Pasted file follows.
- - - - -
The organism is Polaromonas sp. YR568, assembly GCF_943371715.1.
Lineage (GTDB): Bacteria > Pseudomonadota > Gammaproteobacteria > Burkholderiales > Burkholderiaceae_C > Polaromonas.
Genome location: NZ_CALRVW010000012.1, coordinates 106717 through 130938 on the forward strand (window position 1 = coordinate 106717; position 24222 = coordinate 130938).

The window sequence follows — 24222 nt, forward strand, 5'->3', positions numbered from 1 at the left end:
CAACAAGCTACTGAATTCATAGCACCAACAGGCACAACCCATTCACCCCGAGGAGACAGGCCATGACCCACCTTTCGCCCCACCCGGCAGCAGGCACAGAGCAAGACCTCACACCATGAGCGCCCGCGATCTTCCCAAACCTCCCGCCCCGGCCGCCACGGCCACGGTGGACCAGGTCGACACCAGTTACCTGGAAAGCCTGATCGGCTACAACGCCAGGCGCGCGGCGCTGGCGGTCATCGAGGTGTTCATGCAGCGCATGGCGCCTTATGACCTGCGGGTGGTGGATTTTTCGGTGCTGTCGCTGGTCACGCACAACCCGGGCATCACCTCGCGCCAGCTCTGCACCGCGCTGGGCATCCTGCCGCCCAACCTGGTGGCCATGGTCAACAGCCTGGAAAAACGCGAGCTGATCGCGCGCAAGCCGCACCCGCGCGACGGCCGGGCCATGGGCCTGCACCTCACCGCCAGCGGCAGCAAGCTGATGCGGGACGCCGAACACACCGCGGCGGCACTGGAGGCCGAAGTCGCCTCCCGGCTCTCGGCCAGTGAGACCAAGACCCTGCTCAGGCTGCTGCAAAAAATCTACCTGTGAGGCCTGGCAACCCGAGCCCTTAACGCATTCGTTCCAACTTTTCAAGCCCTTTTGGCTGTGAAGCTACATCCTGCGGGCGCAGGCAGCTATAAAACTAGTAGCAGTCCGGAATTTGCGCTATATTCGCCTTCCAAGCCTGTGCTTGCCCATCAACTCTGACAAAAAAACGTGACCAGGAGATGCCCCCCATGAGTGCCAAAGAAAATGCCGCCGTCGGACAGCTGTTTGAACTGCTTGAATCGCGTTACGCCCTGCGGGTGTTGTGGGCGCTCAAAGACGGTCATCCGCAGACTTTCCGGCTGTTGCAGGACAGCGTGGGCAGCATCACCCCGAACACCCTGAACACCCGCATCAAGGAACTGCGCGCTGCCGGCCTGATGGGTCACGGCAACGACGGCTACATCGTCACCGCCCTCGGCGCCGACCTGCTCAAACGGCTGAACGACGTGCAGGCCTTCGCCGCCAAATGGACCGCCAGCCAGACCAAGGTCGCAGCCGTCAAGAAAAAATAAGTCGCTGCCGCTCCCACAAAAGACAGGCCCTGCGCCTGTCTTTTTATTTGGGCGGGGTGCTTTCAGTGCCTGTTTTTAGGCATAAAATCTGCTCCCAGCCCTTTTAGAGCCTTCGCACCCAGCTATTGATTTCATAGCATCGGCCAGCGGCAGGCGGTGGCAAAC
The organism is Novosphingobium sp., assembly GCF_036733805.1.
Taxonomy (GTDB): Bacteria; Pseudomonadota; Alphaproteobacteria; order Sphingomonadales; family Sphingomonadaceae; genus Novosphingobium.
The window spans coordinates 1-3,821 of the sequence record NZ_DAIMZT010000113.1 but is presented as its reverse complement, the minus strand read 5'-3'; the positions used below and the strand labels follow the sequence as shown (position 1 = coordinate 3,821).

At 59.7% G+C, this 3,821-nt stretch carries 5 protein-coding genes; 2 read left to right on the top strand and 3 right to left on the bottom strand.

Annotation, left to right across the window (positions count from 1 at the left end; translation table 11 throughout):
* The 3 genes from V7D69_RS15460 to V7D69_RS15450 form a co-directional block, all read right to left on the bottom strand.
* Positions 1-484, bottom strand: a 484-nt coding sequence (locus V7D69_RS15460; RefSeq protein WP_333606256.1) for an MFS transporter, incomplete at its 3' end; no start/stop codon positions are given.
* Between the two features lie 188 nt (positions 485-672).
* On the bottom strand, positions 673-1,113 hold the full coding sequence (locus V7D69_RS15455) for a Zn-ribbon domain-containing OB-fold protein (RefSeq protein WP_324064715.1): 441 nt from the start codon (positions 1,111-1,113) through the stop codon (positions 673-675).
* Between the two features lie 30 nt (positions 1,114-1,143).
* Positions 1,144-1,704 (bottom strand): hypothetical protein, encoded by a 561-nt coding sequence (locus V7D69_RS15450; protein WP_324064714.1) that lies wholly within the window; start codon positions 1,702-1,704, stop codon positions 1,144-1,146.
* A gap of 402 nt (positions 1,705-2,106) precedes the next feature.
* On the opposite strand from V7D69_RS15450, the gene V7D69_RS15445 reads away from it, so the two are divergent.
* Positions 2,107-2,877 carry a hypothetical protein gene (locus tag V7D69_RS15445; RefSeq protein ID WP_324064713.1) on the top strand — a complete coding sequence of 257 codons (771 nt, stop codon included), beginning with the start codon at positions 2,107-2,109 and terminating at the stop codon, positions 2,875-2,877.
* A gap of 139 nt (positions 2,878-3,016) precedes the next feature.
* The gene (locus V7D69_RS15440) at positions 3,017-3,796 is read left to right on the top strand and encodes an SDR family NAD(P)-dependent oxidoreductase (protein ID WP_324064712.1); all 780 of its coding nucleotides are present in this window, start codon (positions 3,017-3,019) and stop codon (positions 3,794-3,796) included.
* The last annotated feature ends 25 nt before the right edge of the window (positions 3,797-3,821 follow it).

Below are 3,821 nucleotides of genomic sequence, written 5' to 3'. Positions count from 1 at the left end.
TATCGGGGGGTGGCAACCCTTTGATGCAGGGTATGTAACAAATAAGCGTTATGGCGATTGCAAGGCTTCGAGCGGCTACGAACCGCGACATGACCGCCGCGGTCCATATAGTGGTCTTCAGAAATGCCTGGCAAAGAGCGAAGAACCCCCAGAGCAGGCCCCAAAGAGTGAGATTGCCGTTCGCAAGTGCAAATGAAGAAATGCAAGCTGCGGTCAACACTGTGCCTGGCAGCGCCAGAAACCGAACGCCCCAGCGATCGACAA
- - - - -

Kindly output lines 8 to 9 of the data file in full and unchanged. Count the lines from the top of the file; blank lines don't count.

The window spans coordinates 1-3,821 of the sequence record NZ_DAIMZT010000113.1 but is presented as its reverse complement, the minus strand read 5'-3'; the positions used below and the strand labels follow the sequence as shown (position 1 = coordinate 3,821).

At 59.7% G+C, this 3,821-nt stretch carries 5 protein-coding genes; 2 read left to right on the top strand and 3 right to left on the bottom strand.